Earlier this week, I posted an entry about attending the kindergarten open house at the school where my oldest daughter will begin a new era of learning adventures this Fall. Evidently, I wasn’t the only one thinking ahead to the next school year – specifically being ready to have a kindergartner in our midst. Just yesterday, PBS KIDS released the results of a “School Readiness Survey,” and the results showed concern from parents of children ages 2-6 when it comes to social and emotional skills, along with basic reading and math in terms of getting kids prepped and ready to take that next step. Here’s some numbers, along with some tips on school readiness from the PBS KIDS Team…
School Readiness Tips for Parents
Understanding that the first five years of a child’s life are a time of physical, emotional, social and cognitive growth, parents and caregivers should look for resources and tips to help prepare children to enter school, including the following PBS KIDS tips:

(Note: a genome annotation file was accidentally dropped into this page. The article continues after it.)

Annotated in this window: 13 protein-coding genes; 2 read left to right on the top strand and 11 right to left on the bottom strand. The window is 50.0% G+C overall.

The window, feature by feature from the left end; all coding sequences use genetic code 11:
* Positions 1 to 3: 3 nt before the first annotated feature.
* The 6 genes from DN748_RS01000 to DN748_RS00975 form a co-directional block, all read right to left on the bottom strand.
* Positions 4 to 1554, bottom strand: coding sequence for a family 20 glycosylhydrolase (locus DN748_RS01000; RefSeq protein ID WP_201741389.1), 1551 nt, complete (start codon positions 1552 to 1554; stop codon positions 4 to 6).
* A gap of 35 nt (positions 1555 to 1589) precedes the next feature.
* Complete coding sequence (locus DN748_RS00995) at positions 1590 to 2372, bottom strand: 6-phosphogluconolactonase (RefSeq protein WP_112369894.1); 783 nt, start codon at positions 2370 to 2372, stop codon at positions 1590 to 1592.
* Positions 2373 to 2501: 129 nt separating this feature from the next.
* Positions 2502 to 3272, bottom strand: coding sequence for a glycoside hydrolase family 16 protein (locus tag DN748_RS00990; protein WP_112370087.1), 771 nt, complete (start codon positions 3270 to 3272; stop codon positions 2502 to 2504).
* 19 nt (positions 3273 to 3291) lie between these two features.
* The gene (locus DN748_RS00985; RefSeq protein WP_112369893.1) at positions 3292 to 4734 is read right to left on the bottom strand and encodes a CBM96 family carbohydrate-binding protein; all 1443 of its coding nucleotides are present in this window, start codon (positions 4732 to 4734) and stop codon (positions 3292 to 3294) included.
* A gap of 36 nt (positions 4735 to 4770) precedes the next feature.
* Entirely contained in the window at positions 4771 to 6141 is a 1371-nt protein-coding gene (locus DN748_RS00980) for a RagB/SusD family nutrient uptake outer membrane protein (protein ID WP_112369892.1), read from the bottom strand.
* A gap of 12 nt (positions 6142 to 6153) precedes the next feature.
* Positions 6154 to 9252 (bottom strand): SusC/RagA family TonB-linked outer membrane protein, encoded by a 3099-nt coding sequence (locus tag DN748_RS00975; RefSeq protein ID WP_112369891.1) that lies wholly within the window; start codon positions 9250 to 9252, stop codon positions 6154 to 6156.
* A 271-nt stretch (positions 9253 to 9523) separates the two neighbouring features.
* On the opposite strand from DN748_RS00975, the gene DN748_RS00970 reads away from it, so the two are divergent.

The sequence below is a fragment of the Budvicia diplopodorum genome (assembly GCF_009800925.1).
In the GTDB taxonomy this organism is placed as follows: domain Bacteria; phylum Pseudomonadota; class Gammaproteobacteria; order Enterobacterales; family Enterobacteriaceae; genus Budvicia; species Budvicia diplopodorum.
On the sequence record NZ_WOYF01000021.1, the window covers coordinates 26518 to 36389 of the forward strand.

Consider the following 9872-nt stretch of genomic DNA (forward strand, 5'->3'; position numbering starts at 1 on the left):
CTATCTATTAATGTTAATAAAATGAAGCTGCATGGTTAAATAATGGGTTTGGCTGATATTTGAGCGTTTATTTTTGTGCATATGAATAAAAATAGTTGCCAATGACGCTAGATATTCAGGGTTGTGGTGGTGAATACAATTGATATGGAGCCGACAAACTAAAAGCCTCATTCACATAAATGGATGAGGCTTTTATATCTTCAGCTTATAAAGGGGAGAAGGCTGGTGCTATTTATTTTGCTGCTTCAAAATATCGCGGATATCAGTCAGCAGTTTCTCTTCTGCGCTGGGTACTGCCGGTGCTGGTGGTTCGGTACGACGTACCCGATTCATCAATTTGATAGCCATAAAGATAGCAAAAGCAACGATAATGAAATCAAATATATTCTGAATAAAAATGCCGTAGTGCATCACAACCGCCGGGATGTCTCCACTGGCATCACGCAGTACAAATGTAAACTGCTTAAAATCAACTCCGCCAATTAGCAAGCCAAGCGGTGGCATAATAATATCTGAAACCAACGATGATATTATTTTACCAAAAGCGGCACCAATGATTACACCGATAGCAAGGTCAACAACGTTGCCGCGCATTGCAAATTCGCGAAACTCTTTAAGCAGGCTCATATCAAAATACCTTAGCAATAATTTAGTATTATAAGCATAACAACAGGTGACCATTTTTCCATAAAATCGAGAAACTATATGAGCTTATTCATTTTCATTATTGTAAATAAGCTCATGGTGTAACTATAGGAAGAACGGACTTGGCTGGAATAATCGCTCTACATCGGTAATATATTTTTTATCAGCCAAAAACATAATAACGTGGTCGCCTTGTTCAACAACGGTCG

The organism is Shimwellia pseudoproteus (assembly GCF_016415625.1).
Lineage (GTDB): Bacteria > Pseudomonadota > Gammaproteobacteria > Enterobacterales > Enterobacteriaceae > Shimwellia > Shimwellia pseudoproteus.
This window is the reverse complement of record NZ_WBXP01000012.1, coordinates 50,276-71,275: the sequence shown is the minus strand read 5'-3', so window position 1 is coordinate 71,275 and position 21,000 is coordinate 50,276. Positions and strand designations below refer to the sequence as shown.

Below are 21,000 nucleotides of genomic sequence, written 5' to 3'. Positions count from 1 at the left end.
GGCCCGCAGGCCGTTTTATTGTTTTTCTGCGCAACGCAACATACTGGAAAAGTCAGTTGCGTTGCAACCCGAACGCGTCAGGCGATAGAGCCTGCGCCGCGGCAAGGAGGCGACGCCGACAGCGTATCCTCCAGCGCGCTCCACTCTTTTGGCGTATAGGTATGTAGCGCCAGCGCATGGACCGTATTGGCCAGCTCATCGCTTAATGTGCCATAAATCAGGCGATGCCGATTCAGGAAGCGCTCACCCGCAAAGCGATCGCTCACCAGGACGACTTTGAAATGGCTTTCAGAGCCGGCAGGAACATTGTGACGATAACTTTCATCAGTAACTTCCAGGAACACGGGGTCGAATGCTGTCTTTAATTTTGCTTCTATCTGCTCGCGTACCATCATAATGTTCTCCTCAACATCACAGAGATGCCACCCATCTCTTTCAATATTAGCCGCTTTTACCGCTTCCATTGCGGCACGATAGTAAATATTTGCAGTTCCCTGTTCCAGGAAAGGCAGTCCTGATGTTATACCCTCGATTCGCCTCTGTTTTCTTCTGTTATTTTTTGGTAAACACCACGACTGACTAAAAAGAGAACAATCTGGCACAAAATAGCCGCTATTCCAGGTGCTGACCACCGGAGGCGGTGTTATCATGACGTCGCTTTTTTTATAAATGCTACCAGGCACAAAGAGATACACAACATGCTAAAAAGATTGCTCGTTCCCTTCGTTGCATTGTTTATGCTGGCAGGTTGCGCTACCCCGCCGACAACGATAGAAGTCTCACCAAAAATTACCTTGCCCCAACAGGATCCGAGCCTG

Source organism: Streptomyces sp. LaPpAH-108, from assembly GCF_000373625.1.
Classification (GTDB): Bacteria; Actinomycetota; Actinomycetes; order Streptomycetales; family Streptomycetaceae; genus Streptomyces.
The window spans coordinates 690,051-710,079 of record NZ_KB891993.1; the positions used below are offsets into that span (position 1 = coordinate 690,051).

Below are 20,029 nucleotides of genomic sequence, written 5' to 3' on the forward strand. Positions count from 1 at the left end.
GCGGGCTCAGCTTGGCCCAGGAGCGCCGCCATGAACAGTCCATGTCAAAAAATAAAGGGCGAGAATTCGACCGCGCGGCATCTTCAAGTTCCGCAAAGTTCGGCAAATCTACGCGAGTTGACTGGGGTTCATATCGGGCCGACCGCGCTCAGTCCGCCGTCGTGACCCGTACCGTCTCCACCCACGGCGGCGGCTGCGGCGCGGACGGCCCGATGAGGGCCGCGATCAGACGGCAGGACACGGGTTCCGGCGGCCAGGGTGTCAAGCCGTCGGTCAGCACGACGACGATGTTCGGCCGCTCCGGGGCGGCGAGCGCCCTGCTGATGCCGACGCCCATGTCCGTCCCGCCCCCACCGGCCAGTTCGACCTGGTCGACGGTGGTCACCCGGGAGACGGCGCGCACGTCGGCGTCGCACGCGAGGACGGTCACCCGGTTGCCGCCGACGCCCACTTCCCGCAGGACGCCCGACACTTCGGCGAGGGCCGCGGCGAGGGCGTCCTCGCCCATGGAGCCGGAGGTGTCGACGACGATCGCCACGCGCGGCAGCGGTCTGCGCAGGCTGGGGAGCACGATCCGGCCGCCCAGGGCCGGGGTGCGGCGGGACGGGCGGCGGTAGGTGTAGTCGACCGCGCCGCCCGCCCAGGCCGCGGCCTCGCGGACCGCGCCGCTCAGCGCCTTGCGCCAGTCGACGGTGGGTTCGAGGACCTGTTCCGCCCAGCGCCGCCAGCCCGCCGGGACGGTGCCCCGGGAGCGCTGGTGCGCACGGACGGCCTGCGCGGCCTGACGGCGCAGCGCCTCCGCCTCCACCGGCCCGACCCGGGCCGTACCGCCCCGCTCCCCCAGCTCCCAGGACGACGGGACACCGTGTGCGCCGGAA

1. Be involved and make learning fun. Research shows that children are more likely to succeed academically and socially in school when their parents or caregivers actively support and encourage them to take pleasure in learning.
2. Talk with your child. Young learners need to be in language rich environments. Talking to your child about a book you read together or exploring an educational app together are ways to help your child build language and acquire the skills needed to learn how to read.
3. Help your child explore. Encourage kids to ask questions and try different ways of using materials, offering them a wide range of new experiences. When choosing media, follow your child’s interests and look for educational content that builds on their excitement.
4. Let your child experiment. Kids experience great satisfaction when they try and finish new things. Give them a bit of support when they need it, but be careful not to take over completely. Simple household tasks, art projects and experimenting with various musical games are all ways that children can experiment and build confidence.
5. Nurture your child’s natural curiosity. Allow your child to chase a butterfly or watch a hermit crab peep out of its shell. Encourage them to investigate everyday objects as a way to develop curiosity and an interest in learning more. Look to media resources and characters like Curious George and Daniel Tiger from PBS KIDS, who help kids discover the world around them.
PBS KIDS has a multitude of tools and materials available for kids, grownups and teachers, all of which can be found online at PBSKIDS.org.